# Variation of Boiling point with pressure from Clausius-Clapeyron equation

For a first-order phase transition such as water to steam , we write Clausius-Clapeyron equation as:

$$\frac{dP}{dT}= \frac{L}{T \Delta V}$$

Now what I infer from this equation is that if the phase-transition takes place at a lower T (that is boiling point is lower) then the rate on the Left Hand Side increases which basically means that at that temperature any small change in T will cause high change in P. This inference is unsatisfactory to me and as such I want to understand what information this equation essentially gives.

More specifically, I wanted to understand a statement I had come across which said that this equation explains why boiling point of a liquid increases with increases in pressure. Although, physically I understand why this is true but how is this fact deduced from looking at the Clausius-Clapeyron equation?

I tried varying "stuff" in this equation to check whether I could get some sort of understanding but I just couldn't deduce that from this equation.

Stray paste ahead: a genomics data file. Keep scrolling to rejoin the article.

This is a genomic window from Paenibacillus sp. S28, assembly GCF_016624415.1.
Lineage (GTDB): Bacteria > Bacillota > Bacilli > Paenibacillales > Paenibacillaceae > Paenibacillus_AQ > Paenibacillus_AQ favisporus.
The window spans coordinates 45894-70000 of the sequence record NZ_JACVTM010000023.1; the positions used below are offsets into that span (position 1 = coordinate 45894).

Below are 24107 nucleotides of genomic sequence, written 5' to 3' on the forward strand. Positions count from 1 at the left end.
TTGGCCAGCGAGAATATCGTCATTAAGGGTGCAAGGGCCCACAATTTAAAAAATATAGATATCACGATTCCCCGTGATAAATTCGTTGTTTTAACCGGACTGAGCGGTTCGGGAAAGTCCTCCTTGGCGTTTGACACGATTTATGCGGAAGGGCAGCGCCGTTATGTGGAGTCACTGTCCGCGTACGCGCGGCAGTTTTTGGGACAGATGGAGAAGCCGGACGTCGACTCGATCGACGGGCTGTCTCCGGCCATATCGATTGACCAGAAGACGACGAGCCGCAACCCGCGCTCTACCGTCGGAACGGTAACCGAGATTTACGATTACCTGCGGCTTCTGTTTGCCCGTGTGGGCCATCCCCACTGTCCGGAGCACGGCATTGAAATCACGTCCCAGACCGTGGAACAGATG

• Is the right side of that equation positive or negative? If it’s positive a positive change in P must be accompanied by a positive change in T. If the right hand side is negative, the reverse would be true. – Andrew Jan 6 at 22:44
• If the right side is positive, change in P accompanies a change in T. Right, but then is this T the boiling point? What happens to the right hand side T then? – Lost Jan 7 at 4:34
• The correct name is the Clausius-Clapeyron equation. – Poutnik Jan 13 at 8:39
• What exactly is LHS ? Left Hand Side ( of the equation ) ? Remember that saved words are often figuratively expensively paid by clarifications. LHS is not a common abbreviation. – Poutnik Jan 13 at 9:03
• @Poutnik Ok got it. Also, do you have something to contribute towards answering my question? – Lost Jan 13 at 9:17